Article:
Stormont parties to blame for A&E crisis

Paddy Meehan, Socialist Party

Health campaigner & Socialist Party candidate for Botanic in South Belfast PADDY MEEHAN analyses the continuing crisis:

Twice this year so far the Accident & Emergency Unit at the Royal Victoria Hospital has been at breaking point with extra staff and bed space being rushed in. No extreme situation or major incident had been declared – this was the result of Stormont cutbacks on our health service.

People’s lives lost – the inevitable result of cuts

The Regulation and Quality Improvement Authority (RQIA) had announced that nursing staff and doctors had been encouraged to “stop the clock” to falsely meet impossible 4-hour and 12-hour waiting times. As we go to press it has been confirmed that at least five people have died waiting for emergency treatment; this may be the tip of the iceberg. Paramedics have described waits of hours to sign patients over to the A&E at the Royal – reducing the availability of ambulance services. No-one can be in any doubt that there is a crisis in our emergency departments. However, this is a manufactured crisis that was and is preventable. Only the political will to break with the policies of austerity is required.

In 2010/11 the Mid-Ulster, Whiteabbey and Belfast City Hospital A&E’s were closed initially as a ‘temporary measure’ according to the Health Minister Edwin Poots. of £800mn in health cuts.

Poots and the Health Trusts argument ran that the service was poor, couldn’t be staffed and that merging services in a “Centre of Excellence” where services are centralised on one site be more effective. This ignored the significant increase in distances in rural areas like Mid-Ulster – putting some people outside the ‘Golden Hour’ (the time it would take by an ambulance to get patients to an A&E unit) – and the immense strain it would place on the understaffed A&E’s that remained. Poots and Sinn Fein’s Michelle Gildernew (who supported the closure) argued that the closing of Belfast City A&E would be in line with sufficient staff at the RVH to meet demand. These were downright lies. There is nowhere near enough staff to deal with patients needs at the RVH and many other A&E’s across the North.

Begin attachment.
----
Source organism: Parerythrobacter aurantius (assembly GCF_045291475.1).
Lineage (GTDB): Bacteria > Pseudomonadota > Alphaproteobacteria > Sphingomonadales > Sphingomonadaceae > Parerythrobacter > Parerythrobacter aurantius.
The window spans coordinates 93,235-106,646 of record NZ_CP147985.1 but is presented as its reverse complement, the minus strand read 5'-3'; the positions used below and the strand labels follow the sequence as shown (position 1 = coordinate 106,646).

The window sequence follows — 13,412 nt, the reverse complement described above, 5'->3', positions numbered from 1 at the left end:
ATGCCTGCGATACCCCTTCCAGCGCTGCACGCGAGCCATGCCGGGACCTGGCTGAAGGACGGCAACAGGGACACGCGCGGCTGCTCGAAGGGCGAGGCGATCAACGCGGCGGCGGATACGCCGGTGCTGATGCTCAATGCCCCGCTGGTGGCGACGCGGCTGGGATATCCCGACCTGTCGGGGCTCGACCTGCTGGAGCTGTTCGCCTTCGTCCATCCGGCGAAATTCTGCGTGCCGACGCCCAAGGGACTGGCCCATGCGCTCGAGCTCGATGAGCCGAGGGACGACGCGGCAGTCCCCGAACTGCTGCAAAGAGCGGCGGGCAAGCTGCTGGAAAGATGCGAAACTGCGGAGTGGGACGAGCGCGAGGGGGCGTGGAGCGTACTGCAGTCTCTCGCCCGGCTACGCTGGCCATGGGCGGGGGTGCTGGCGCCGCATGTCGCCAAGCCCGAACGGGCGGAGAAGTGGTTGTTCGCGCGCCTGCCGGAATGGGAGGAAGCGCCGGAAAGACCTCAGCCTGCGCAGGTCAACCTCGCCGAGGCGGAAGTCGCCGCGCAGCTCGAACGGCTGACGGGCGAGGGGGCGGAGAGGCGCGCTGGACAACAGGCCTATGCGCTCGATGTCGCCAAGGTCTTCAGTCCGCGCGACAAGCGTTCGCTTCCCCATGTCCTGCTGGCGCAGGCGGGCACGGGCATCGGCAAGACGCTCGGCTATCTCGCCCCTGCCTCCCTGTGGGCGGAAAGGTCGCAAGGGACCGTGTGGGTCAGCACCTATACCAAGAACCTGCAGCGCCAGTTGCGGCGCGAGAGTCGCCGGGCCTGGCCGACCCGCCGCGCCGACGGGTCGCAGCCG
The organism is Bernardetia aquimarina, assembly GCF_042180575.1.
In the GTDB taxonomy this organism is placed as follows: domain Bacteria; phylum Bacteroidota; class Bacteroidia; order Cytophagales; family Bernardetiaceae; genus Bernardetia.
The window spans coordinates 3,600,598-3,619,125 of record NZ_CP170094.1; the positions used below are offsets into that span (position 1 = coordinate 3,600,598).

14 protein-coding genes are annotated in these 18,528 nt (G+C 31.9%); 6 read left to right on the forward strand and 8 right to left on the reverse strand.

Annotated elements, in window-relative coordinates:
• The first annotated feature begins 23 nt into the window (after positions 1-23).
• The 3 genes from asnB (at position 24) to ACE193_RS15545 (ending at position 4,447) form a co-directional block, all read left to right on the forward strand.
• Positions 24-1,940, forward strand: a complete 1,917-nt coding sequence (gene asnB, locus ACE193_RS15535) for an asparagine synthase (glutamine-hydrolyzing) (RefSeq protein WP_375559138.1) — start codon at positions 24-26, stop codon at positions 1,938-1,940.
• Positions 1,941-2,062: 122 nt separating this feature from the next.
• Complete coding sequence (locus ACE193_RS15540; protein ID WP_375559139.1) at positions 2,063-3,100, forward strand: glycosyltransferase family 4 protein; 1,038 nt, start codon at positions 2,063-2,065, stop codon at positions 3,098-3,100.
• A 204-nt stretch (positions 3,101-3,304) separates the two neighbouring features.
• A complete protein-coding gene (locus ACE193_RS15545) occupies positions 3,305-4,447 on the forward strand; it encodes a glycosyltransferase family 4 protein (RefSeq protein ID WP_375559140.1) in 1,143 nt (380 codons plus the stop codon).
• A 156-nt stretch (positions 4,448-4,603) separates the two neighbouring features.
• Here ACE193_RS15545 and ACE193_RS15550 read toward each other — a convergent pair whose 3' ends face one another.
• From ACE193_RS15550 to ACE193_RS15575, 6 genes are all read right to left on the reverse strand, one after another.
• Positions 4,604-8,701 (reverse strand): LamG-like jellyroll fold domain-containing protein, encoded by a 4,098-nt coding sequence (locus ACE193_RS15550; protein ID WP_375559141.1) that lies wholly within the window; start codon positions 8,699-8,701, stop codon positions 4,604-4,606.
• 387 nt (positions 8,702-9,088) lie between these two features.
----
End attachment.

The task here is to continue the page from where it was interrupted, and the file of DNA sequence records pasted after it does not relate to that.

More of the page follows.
Unfortunately, everything the Socialist Party, the Stop the Cuts Campaign, the trade unions and anti-cuts activists warned in 2010-11 has come to pass. People have suffered huge waiting times on trollies, unbearable pressure on staff and in people have paid with their lives. Instead of accepting the impact of these cuts and re-opening the A&E units, Poots (who is implementing cuts voted through by the Assembly Executive representing all the main parties) has actually moved to limit the opening hours of the Downe and Lagan Valley A&E’s, making the situation even worse.

Health service being run down for privatisation

The cuts to all of our health service is part of the austerity measures being dictated from the Tory / Lib-Dem government. It serves two purposes. Firstly, it takes money out of public services to pay off the debts of the banks from 2007/08. Secondly, it runs the service down to allow private insurance and health companies to step in to make profit from health services. Why pay a private company for something you already get as part of your National Insurance contributions unless it isn’t functioning? The privatisation of the NHS is underway right across Britain.

Stormont may have to deal with the Tory/Lib-Dem agenda of austerity but it doesn’t mean they have to implement it – never mind with such zeal as Poots has shown. If the Assembly Executive was serious about opposing cuts to “frontline” services as they claimed when seeking votes in 2011 they would be call for a mass campaign involving the unions, health staff and the public – linking up with campaigns in Britain – to bring down the “Con-Dem” government. Instead the politicians have merely decried how horrible it is and jumped into introducing them. We can learn from campaigns such as that in London where Walthamstow Hospital was threatened with closure. Last year, socialists, trade unionists and local communities launched a campaign of protest to oppose the closure of their local hospital – organising major demonstrations and protests – and succeeded in forcing the government to back down and keep the hospital open. This shows that when mass opposition is organised it is possible to defeat health cuts. The health cuts have caused an emergency in the health service and ordinary people are losing their lives. It is therefore urgent that the trade unions movement in conjunction with anti-cuts campaigns and genuine community groups begin to build for a major demonstration to save our health service now.

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